In books, there are much buried treasures

I have a bookmark which has a few quotes printed on it...
"You cannot open a book without learning something." - Confucious
"A room without books is like a body without a soul." - Cicero
"The more you that you read, the more things you will know.
The more things that you learn, the more places you'll go." - Dr Seuss

I love reading but with the eye-sight failing me surely and quickly, I do get tired easily. One thing that is not very good about aging is that your eyes are failing you, your stamina is also slowly diminishing. So much so that I find myself taking longer and longer time to finish one book. But still, I want to carry on with this habit of reading because it rubs onto my two children and I want them to experience learning in various forms, I want them to be man and woman with a soul and I want them to go places...

When we went back home for the Chinese New Year, the first thing we did was to pick up books from our favourite hunt - The Bras Basah Complex, a huge mall selling new and used books. I casually picked up a book and found myself so absorbed by it. For once, I am thankful for the jams in Shanghai because it is in all the travellings, I buried myself with this good read.

Subhas Anandan - The Best I could

This book is about himself and the many infamous cases which he fought for. One of the top, if not the top criminal lawyer in Singapore. He said, in his own words " Even the most heinous offender deserves a proper trial". It reminded me of what Christ teachings are all about, "love the sinner but hate the sins." Now, let's be a bit more profound...isn't what a person does in their life time make him a good person or a bad person. So really it's not about the person but more about his actions.

That's how Subhas handle each of his case. He hated some of the cases, he hated some of the things that have been done but he fought his hardest for the accused. Something which many of us could hardly do. The more I read, the more respect I have for this man. I most admired him for being able to build good friendships with the good, the bad and the ugly. In our modern world, don't we just look for good, vaulable people to make friends with. It is a very sad truth.

In this book, I was opened to his way of parenting...I quote him,

"I have been asked many times why my son is not studying law as though it's given that he must read law. Some blame me for not encouraging him to be a lawyer while others accuse me of being indifferent. To me, it doesn't really matter if he is a lawyer, a doctor or a saleman. He should grow up to be a good human being. A person who will have time and compassion for those who are less fortunate than him. I want him to have a life where he has time to stop and smell the flowers. I want his life to be a journey of surprises and discovery, and not one where he is in constant rush. Let him be anything he wants to be as long as he is happy. He should lead a life according to standards he sets himself and he should not live to please others. He should have the discipline to resist evil and the same discipline not to overindulge. He knows my weaknesses and strengths, and with that knowledge, he should be able to build his own strengths and discard what is not good for him. I have, to the best of my ability, taught him to differentiate between good and bad. You don't need to be a lawyer to know that."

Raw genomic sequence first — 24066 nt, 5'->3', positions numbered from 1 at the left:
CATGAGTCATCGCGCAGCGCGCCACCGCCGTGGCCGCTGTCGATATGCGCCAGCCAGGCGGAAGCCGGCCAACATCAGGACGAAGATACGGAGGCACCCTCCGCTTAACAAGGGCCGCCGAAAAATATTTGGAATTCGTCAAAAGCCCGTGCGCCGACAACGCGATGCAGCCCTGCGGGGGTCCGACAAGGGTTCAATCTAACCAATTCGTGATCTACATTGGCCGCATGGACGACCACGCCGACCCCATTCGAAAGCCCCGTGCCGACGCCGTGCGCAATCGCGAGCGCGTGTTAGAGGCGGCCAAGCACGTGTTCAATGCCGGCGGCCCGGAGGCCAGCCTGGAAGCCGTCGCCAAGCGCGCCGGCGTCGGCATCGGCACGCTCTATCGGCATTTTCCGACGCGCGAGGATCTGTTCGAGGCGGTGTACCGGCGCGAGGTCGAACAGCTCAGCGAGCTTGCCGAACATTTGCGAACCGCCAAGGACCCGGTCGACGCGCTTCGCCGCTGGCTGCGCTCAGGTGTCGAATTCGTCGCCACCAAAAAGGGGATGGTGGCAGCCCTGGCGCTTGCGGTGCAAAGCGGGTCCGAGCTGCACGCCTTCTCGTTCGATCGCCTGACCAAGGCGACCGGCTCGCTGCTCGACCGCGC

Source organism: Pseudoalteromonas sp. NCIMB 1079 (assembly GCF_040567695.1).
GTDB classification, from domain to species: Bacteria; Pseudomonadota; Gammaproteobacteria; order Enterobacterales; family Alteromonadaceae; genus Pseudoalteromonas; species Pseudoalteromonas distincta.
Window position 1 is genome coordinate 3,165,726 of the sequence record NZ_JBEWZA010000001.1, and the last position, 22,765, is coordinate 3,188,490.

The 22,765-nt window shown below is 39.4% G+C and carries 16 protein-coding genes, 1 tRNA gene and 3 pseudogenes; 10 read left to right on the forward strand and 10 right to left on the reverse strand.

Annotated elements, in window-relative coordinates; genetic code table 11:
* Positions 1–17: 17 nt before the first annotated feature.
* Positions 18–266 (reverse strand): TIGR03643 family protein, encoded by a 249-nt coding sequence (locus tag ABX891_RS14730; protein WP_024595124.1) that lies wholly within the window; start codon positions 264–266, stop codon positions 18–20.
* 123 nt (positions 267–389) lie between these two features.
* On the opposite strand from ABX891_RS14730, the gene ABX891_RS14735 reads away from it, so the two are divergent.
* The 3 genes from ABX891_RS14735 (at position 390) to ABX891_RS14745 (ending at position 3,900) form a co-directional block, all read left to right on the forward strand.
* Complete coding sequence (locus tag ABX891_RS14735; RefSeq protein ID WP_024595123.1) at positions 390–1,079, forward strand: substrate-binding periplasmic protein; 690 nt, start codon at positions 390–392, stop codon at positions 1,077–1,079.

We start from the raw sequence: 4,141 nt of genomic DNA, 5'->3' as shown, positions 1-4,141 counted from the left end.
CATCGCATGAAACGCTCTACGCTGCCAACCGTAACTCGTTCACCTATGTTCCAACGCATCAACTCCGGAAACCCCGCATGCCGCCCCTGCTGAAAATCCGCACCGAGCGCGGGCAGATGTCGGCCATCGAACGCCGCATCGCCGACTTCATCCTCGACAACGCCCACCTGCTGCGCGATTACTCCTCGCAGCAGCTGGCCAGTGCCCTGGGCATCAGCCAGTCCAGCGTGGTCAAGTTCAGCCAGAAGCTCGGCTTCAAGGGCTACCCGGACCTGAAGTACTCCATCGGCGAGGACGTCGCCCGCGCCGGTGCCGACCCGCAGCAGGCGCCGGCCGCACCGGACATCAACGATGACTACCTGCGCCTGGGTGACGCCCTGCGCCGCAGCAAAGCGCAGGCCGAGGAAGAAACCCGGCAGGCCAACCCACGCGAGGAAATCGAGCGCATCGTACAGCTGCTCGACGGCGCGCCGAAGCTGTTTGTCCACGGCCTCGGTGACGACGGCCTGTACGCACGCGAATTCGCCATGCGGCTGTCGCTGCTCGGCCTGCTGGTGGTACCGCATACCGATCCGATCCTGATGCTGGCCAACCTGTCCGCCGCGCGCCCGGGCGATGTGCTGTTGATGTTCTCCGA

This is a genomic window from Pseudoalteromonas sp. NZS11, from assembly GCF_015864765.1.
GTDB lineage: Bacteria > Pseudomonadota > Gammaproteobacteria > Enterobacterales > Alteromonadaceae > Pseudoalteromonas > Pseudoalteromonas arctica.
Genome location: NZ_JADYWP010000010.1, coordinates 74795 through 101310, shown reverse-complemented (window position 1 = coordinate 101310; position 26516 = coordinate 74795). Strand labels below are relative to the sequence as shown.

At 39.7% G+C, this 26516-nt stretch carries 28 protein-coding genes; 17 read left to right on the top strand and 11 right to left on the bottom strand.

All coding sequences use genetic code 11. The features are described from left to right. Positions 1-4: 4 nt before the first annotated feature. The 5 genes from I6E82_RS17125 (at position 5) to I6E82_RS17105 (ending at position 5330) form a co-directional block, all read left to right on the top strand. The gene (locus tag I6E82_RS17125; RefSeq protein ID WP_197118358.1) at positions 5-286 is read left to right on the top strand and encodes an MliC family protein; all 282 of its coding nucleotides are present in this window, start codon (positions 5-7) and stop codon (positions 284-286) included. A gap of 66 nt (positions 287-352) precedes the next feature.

I have heard many parents talked about being stressed and the kids are pressurised... If only each parent can read and do a little of Subhas did to his son, we will have a generation of happy souls. That brought me to my two know, I often tell dh that they both should be lawyers, they love to argue with each other and sometimes with me and mind you, I don't always use "but I say so..." to shut them off because they do make a lot of sense sometimes and I don't consider that as being disrespectful to me. I let them know that sometimes, parents can be wrong and its ok to tell us. I also see it as a lesson for them to learn to speak up. I have often told them over meals that they should study hard and be lawyers, in that way, they get to do what they are good at and what they love best. Surprise, surprise, Kai said he wants to be a cartoonist and Ann, a fashion designer! Well, they can but they have to be the best in the world, if not, Asia...yes, my motto for them is "To be the best". Even if they are char-kuay-teow (fried noodles) sellers, they must be one where people drive big cars and Q-up to eat their food!

As a top lawyer, I am pretty sure his language skills, his English could be "Queens-perfect" but what made the book an absorbing read is that he wrote the book simply and sometimes, using words that are down right simple and with a local taste. Like what he said, "I have written for the man in the street, not for law students and lawyers to analyse" I remember when I was doing a writing course with the LongRidge Writers Group, a bestselling author was marking my assignments and she told me that a successful writer is one who is able to touch the readers. And I find so much truth in it and so much of it is found in this book.

Ok, I think I cannot go on blogging about this book, if I do, I think it will be running in pages. I do strongly encourage you to go pick up this book, at any leading bookshops or perhaps the library. (Gosh, I sound like an advertisment!) I am just so happy to be able to find it in an old tiny bookshop tucked away in a corner of an old complex.

Subhas Anandan - The Best I could
Marshall Cavendish International (Asia) Private Limited
ISBN 13: 978-981-261-457-5